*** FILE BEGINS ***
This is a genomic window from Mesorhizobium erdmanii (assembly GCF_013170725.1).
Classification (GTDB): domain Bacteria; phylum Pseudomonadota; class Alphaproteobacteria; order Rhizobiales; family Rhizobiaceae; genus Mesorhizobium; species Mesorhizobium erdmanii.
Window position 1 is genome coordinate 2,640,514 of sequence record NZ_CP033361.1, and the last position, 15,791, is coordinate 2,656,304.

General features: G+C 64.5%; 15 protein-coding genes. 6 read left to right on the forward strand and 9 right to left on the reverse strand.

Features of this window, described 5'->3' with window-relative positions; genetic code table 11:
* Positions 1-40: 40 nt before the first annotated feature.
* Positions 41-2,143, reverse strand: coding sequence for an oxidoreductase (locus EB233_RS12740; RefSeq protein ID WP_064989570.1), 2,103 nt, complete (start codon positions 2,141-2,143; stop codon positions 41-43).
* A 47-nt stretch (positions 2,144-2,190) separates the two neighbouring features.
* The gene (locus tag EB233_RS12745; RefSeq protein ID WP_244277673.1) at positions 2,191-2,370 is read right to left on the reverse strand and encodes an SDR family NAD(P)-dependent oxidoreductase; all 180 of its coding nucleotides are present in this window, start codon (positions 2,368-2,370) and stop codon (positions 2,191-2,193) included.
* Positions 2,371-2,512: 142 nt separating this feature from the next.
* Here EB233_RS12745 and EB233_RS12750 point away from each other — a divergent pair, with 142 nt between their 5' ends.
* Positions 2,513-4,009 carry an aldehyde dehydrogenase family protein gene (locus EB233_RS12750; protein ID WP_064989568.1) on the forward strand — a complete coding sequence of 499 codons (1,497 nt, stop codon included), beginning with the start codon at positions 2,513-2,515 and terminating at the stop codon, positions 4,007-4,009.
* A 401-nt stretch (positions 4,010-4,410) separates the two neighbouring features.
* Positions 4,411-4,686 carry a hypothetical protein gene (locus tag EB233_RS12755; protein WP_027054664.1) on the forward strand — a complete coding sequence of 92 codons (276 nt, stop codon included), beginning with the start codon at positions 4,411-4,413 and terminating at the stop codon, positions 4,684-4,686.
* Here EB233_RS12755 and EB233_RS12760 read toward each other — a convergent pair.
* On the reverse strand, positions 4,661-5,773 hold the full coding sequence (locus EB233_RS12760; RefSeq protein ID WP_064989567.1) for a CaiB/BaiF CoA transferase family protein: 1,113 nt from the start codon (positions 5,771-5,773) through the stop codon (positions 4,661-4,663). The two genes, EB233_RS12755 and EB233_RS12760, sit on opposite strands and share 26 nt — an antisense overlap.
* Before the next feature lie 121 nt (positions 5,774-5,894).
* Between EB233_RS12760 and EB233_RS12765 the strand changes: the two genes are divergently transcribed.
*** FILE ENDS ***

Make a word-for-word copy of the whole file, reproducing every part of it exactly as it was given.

This is a genomic window from Mesorhizobium erdmanii (assembly GCF_013170725.1).
Classification (GTDB): domain Bacteria; phylum Pseudomonadota; class Alphaproteobacteria; order Rhizobiales; family Rhizobiaceae; genus Mesorhizobium; species Mesorhizobium erdmanii.
Window position 1 is genome coordinate 2,640,514 of sequence record NZ_CP033361.1, and the last position, 15,791, is coordinate 2,656,304.

General features: G+C 64.5%; 15 protein-coding genes. 6 read left to right on the forward strand and 9 right to left on the reverse strand.

Features of this window, described 5'->3' with window-relative positions; genetic code table 11:
* Positions 1-40: 40 nt before the first annotated feature.
* Positions 41-2,143, reverse strand: coding sequence for an oxidoreductase (locus EB233_RS12740; RefSeq protein ID WP_064989570.1), 2,103 nt, complete (start codon positions 2,141-2,143; stop codon positions 41-43).
* A 47-nt stretch (positions 2,144-2,190) separates the two neighbouring features.
* The gene (locus tag EB233_RS12745; RefSeq protein ID WP_244277673.1) at positions 2,191-2,370 is read right to left on the reverse strand and encodes an SDR family NAD(P)-dependent oxidoreductase; all 180 of its coding nucleotides are present in this window, start codon (positions 2,368-2,370) and stop codon (positions 2,191-2,193) included.
* Positions 2,371-2,512: 142 nt separating this feature from the next.
* Here EB233_RS12745 and EB233_RS12750 point away from each other — a divergent pair, with 142 nt between their 5' ends.
* Positions 2,513-4,009 carry an aldehyde dehydrogenase family protein gene (locus EB233_RS12750; protein ID WP_064989568.1) on the forward strand — a complete coding sequence of 499 codons (1,497 nt, stop codon included), beginning with the start codon at positions 2,513-2,515 and terminating at the stop codon, positions 4,007-4,009.
* A 401-nt stretch (positions 4,010-4,410) separates the two neighbouring features.
* Positions 4,411-4,686 carry a hypothetical protein gene (locus tag EB233_RS12755; protein WP_027054664.1) on the forward strand — a complete coding sequence of 92 codons (276 nt, stop codon included), beginning with the start codon at positions 4,411-4,413 and terminating at the stop codon, positions 4,684-4,686.
* Here EB233_RS12755 and EB233_RS12760 read toward each other — a convergent pair.
* On the reverse strand, positions 4,661-5,773 hold the full coding sequence (locus EB233_RS12760; RefSeq protein ID WP_064989567.1) for a CaiB/BaiF CoA transferase family protein: 1,113 nt from the start codon (positions 5,771-5,773) through the stop codon (positions 4,661-4,663). The two genes, EB233_RS12755 and EB233_RS12760, sit on opposite strands and share 26 nt — an antisense overlap.
* Before the next feature lie 121 nt (positions 5,774-5,894).
* Between EB233_RS12760 and EB233_RS12765 the strand changes: the two genes are divergently transcribed.